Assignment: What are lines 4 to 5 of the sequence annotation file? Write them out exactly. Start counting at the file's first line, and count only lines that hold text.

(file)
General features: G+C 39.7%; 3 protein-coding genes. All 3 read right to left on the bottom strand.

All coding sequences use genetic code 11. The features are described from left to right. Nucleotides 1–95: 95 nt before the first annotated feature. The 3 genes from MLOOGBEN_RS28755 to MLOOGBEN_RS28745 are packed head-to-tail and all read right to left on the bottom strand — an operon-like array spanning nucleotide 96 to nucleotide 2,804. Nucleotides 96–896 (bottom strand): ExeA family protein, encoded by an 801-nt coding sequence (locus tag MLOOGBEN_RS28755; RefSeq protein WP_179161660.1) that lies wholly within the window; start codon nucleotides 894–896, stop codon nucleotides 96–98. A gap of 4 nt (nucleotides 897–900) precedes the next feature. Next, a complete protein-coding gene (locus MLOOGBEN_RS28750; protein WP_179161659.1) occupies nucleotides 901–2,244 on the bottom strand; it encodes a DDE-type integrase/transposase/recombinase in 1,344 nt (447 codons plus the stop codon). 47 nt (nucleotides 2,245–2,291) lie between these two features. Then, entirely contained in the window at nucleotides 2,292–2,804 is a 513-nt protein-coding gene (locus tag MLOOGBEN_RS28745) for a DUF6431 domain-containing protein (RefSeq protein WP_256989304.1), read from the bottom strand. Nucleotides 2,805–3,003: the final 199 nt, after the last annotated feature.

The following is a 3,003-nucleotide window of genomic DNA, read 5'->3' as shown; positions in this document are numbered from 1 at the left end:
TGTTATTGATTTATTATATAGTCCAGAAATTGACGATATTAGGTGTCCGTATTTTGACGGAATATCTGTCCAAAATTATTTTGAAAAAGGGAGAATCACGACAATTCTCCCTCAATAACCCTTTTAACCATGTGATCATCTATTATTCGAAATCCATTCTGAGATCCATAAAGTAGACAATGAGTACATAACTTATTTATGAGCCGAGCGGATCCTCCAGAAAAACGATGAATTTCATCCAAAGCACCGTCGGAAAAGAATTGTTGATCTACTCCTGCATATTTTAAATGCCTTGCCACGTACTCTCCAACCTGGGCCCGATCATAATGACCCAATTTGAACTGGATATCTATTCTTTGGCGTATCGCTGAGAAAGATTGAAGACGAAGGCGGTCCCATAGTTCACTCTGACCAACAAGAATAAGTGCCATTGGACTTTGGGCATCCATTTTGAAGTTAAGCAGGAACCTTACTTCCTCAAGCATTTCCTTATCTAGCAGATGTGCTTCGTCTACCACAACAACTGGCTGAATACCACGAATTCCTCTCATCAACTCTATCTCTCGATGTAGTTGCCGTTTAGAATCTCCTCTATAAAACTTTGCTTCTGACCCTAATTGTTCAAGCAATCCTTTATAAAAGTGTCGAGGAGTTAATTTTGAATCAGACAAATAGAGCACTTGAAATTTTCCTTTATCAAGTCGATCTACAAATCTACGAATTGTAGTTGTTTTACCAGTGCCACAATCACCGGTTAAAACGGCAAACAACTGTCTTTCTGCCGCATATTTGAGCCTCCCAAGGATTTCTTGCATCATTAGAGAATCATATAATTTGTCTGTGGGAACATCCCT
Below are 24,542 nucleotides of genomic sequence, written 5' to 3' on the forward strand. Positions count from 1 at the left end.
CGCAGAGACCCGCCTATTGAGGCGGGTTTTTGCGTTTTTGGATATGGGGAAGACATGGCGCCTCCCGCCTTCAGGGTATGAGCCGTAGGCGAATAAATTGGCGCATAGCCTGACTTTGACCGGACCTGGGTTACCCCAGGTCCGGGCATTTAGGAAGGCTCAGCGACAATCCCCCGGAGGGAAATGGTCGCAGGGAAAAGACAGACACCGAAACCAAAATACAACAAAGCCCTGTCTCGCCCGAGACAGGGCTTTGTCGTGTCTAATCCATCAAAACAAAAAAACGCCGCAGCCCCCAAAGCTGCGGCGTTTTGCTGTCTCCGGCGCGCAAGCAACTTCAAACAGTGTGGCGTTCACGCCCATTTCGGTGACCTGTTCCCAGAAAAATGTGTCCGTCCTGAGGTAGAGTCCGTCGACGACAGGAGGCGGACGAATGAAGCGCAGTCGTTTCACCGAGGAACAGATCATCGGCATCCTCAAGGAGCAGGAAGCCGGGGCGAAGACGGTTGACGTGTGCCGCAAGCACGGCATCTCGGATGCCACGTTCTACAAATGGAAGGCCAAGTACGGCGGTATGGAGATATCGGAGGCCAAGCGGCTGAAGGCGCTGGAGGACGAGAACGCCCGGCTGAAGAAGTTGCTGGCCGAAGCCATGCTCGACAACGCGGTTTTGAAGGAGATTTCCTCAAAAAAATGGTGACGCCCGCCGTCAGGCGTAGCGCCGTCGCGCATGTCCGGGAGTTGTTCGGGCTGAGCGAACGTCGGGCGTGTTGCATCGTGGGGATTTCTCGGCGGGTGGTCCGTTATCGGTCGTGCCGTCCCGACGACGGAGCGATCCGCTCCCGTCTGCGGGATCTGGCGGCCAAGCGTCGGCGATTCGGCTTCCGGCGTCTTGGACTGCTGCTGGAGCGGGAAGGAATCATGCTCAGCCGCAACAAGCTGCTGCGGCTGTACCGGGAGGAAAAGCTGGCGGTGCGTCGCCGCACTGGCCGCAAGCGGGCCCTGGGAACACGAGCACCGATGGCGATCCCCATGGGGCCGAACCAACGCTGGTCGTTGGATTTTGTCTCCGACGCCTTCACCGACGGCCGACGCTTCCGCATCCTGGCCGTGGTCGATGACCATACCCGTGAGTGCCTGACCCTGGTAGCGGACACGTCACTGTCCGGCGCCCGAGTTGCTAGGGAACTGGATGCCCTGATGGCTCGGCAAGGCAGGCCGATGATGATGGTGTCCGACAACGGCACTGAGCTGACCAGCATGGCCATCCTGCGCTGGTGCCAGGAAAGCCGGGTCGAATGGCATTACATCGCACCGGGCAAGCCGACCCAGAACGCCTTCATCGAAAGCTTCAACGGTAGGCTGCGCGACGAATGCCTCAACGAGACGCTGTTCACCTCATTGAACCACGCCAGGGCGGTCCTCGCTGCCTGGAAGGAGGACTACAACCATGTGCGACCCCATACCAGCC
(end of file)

TGTTATTGATTTATTATATAGTCCAGAAATTGACGATATTAGGTGTCCGTATTTTGACGGAATATCTGTCCAAAATTATTTTGAAAAAGGGAGAATCACGACAATTCTCCCTCAATAACCCTTTTAACCATGTGATCATCTATTATTCGAAATCCATTCTGAGATCCATAAAGTAGACAATGAGTACATAACTTATTTATGAGCCGAGCGGATCCTCCAGAAAAACGATGAATTTCATCCAAAGCACCGTCGGAAAAGAATTGTTGATCTACTCCTGCATATTTTAAATGCCTTGCCACGTACTCTCCAACCTGGGCCCGATCATAATGACCCAATTTGAACTGGATATCTATTCTTTGGCGTATCGCTGAGAAAGATTGAAGACGAAGGCGGTCCCATAGTTCACTCTGACCAACAAGAATAAGTGCCATTGGACTTTGGGCATCCATTTTGAAGTTAAGCAGGAACCTTACTTCCTCAAGCATTTCCTTATCTAGCAGATGTGCTTCGTCTACCACAACAACTGGCTGAATACCACGAATTCCTCTCATCAACTCTATCTCTCGATGTAGTTGCCGTTTAGAATCTCCTCTATAAAACTTTGCTTCTGACCCTAATTGTTCAAGCAATCCTTTATAAAAGTGTCGAGGAGTTAATTTTGAATCAGACAAATAGAGCACTTGAAATTTTCCTTTATCAAGTCGATCTACAAATCTACGAATTGTAGTTGTTTTACCAGTGCCACAATCACCGGTTAAAACGGCAAACAACTGTCTTTCTGCCGCATATTTGAGCCTCCCAAGGATTTCTTGCATCATTAGAGAATCATATAATTTGTCTGTGGGAACATCCCT
Below are 24,542 nucleotides of genomic sequence, written 5' to 3' on the forward strand. Positions count from 1 at the left end.